What just happened? Researchers at the Systems and Network Security Group at Vrije Universiteit Amsterdam say they have discovered yet another critical flaw in Intel’s processors. Unlike Spectre and Meltdown, it doesn’t rely on speculative execution but instead exploits the company’s Hyper-Threading tech. Intel, however, won’t be issuing any patches.

As reported by The Register, the new side-channel vulnerability on hyperthreaded CPUs has been dubbed TLBleed as it uses a processor’s translation lookaside buffer (TLB), a type of cache that holds mappings from virtual memory addresses to physical memory addresses.

TLBleed is exploited through Intel’s Hyper-Threading. When this technology is enabled, each core can execute multiple threads—generally two—simultaneously. These threads share resources inside the core, including memory caches and TLB.

When two programs are running in the same core, it’s possible for one of the threads to spy on the other thread by examining how it accesses the CPU’s private resources. “From these observations, it is possible to determine the contents of RAM secret to that other program,” explains The Register.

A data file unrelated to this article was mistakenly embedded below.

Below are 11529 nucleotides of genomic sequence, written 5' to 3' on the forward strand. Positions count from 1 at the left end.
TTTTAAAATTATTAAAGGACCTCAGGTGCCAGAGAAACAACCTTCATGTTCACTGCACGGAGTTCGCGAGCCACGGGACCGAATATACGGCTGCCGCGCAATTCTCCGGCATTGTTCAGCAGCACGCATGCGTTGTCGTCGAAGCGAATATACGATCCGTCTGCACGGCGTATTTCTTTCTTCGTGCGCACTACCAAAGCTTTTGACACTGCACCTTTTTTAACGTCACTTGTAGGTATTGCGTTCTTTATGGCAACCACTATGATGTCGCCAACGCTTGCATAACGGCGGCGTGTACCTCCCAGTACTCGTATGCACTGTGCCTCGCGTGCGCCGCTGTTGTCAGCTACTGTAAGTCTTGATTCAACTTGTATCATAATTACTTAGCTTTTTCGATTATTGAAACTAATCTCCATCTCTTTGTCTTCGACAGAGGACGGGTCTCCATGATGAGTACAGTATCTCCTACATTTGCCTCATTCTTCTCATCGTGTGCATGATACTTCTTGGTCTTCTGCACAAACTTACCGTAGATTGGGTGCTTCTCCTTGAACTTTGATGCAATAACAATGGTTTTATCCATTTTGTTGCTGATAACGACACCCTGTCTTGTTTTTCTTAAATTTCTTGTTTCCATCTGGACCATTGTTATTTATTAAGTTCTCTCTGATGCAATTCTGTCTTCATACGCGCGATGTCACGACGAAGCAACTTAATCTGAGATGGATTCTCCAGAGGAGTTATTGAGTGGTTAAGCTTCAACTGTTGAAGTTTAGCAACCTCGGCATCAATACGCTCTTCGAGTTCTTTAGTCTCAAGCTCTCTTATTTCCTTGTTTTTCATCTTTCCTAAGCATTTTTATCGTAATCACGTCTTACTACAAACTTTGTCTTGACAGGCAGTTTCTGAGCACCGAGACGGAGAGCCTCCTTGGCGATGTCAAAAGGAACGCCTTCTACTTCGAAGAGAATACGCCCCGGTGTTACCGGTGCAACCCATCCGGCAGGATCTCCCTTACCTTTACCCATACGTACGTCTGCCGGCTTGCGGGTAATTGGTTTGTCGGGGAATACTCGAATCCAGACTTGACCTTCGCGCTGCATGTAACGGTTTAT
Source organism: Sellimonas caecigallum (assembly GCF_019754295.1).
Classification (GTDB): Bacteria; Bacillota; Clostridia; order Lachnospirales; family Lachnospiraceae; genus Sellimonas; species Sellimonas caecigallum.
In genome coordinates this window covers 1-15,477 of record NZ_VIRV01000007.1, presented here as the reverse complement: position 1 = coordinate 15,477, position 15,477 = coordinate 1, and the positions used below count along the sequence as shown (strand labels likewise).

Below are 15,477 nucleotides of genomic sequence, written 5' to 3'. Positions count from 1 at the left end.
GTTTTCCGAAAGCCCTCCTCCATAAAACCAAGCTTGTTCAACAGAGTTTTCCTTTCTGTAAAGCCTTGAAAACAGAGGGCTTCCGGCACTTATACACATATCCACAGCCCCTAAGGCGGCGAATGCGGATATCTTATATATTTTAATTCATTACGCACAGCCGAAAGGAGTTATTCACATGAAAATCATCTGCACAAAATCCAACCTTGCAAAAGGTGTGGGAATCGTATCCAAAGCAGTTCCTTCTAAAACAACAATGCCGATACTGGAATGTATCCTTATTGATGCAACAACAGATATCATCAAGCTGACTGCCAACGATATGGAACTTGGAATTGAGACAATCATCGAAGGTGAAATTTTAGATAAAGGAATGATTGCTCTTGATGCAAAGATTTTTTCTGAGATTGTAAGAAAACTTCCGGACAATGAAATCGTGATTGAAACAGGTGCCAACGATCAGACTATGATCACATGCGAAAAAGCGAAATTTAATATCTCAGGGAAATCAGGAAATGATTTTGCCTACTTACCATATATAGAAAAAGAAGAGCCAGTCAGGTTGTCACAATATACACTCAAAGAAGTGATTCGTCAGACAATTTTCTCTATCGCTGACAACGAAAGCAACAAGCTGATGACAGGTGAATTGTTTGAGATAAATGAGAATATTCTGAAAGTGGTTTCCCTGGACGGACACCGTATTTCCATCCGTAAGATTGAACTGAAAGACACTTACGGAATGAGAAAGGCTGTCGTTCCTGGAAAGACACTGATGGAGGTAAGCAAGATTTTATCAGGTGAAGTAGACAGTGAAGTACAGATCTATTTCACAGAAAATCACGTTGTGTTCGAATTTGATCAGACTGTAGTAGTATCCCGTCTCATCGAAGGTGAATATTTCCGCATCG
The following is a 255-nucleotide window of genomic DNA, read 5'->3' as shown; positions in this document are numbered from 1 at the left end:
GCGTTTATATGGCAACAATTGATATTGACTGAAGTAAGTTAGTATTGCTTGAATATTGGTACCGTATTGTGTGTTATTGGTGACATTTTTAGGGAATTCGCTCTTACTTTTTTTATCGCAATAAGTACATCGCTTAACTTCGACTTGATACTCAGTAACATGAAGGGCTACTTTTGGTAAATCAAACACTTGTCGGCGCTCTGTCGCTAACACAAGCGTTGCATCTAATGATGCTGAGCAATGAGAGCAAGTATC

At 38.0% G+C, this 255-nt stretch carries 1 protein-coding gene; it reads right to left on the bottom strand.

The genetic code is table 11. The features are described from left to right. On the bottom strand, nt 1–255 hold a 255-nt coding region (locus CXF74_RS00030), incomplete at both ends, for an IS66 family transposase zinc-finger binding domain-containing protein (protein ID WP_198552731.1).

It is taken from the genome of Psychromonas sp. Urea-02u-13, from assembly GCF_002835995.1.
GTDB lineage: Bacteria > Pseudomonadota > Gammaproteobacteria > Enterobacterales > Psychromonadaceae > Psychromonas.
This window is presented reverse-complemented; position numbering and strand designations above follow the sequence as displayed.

Researchers say they were able to use TLBleed to extract cryptography keys from another running program in 99.8 percent of tests on an Intel Skylake Core i7-6700K. Tests using other types of Intel processors had similarly high success rates.

Most users have little to worry about from TLBleed. Exploiting it requires either malware first being installed on a system, or a malicious user gaining access. And there’s still no evidence of the exploit being used in the wild.

"Don't panic: while a cool attack, TLBleed is not the new Spectre," said researcher Ben Gras.

That doesn’t mean TSBleed shouldn’t be taken seriously. Last week, the developers of open source operating system OpenBSD disabled hyperthreading on Intel processors to protect against the vulnerability. Project leader Theo de Raadt is set to present a research paper at the Black Hat conference this August that will reveal why they made the change.

Intel appears unconcerned about any potential threats posed by TLBleed. It isn’t requesting a CVE number for the flaw and has even refused to pay the researchers a bug bounty reward (via HackerOne) for their discovery.

Gras believes AMD processors could be at risk from TLBleed, as these also run multiple threads simultaneously.